All of that changed when Thomas Edison established the Edison Electric Illuminating Company of New York, which slowly brought electricity to America. The first electric oven was exhibited at the Chicago World’s Fair in 1893. On June 30, 1896 and, by the early 1900s, the technology had become mature and affordable enough to enter into American homes.

The challenge of baking pizza in a home oven is that, because hot air has the tendency to rise to the top of an enclosed space, home ovens are hotter at the top than at the bottom. This means that the pizza crust doesn’t get heated enough to become puffy and charred.

By providing a hot and porous surface for your pizza, pizza stones emulate the effect of having a brick oven.

Pizza stones are slabs made of ceramic or cordierite that you preheat in your oven and use as a baking surface for pizza pies. Preheated for 30-45 minutes, most pizza stones will stabilize at a temperature of 500°F-550°F (260-280°C).

Learn more about pizza stones (and see my top two picks) in my post on the topic, “Pizza Stones: 14 Things You Should Know.”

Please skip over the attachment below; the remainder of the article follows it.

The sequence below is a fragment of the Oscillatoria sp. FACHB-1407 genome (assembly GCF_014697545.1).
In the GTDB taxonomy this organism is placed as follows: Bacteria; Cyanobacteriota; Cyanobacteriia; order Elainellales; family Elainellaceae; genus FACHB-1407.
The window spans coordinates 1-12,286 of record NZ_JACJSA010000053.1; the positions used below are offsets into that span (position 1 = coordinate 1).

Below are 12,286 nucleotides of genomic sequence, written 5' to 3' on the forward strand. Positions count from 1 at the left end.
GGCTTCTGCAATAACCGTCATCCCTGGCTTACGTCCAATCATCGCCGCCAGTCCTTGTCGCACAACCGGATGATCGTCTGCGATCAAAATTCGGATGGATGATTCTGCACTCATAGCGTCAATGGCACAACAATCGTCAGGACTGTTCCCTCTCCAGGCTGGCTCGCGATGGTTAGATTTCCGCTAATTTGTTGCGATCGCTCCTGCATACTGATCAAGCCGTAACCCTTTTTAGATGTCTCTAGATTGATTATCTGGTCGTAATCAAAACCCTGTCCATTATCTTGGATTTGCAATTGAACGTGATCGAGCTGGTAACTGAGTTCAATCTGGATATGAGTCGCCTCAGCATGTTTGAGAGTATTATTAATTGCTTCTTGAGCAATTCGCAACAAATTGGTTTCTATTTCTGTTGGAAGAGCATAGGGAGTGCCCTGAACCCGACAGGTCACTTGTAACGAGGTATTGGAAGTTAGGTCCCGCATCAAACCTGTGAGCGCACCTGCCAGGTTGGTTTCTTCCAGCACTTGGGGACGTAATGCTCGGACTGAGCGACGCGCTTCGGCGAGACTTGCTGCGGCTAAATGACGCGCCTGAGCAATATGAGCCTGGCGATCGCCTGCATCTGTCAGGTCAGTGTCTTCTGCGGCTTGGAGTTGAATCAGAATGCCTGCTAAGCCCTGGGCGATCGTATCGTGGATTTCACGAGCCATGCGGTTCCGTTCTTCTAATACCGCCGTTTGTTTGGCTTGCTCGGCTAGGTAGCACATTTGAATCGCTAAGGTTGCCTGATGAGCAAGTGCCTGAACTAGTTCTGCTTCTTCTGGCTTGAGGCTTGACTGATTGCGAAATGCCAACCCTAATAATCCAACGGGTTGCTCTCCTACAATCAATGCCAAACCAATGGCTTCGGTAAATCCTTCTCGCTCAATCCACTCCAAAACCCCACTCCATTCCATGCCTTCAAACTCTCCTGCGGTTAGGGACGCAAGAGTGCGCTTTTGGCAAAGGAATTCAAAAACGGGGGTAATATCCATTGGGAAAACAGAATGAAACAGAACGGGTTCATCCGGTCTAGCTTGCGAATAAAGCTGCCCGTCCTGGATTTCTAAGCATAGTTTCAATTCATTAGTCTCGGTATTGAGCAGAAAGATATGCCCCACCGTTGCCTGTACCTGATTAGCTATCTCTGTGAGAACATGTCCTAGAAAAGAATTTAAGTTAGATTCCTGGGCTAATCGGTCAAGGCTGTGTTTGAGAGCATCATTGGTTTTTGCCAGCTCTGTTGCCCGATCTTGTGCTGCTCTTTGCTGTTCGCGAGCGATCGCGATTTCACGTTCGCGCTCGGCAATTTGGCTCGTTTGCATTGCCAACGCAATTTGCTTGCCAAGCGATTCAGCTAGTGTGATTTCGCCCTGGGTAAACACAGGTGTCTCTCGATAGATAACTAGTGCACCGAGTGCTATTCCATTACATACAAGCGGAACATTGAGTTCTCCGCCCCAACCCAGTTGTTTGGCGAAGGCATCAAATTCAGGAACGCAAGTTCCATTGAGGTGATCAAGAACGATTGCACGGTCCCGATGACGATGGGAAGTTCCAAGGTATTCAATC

Don’t Go Too Wild With the Toppings

If you put too much tomato sauce on your pizza or add too many toppings to it, it will come out soggy and doughy. Even if you make the most flavorful dough, that taste will be barely noticeable if your pizza comes out wet and raw on the bottom.

Instead, do like the Italians do, spreading “just enough” tomato sauce as the base and using few ingredients of exceptional quality. Some of my best pizzas were also the simplest.

Cooked tomato sauce from a can of San Marzano tomatoes, a couple of garlic cloves, sea salt, and olive oil; anchovy or sliced pepperoni in the middle; pieces of buffalo-milk mozzarella on the top. This is literally all it takes to make a delicious pizza.

In Conclusion

No more bland pizza. Now that you know my techniques for making flavorful dough, your pizza will come out savory and delicious every single time you decide to make one.

How did these techniques work out for you? And do you have any tips and tricks of your own that you’d like to share with the rest of this post’s readers? Let me know by leaving a comment below.


Jim is the former editor of Home Cook World. He is a career food writer who's been cooking and baking at home ever since he could see over the counter and put a chair by the stove.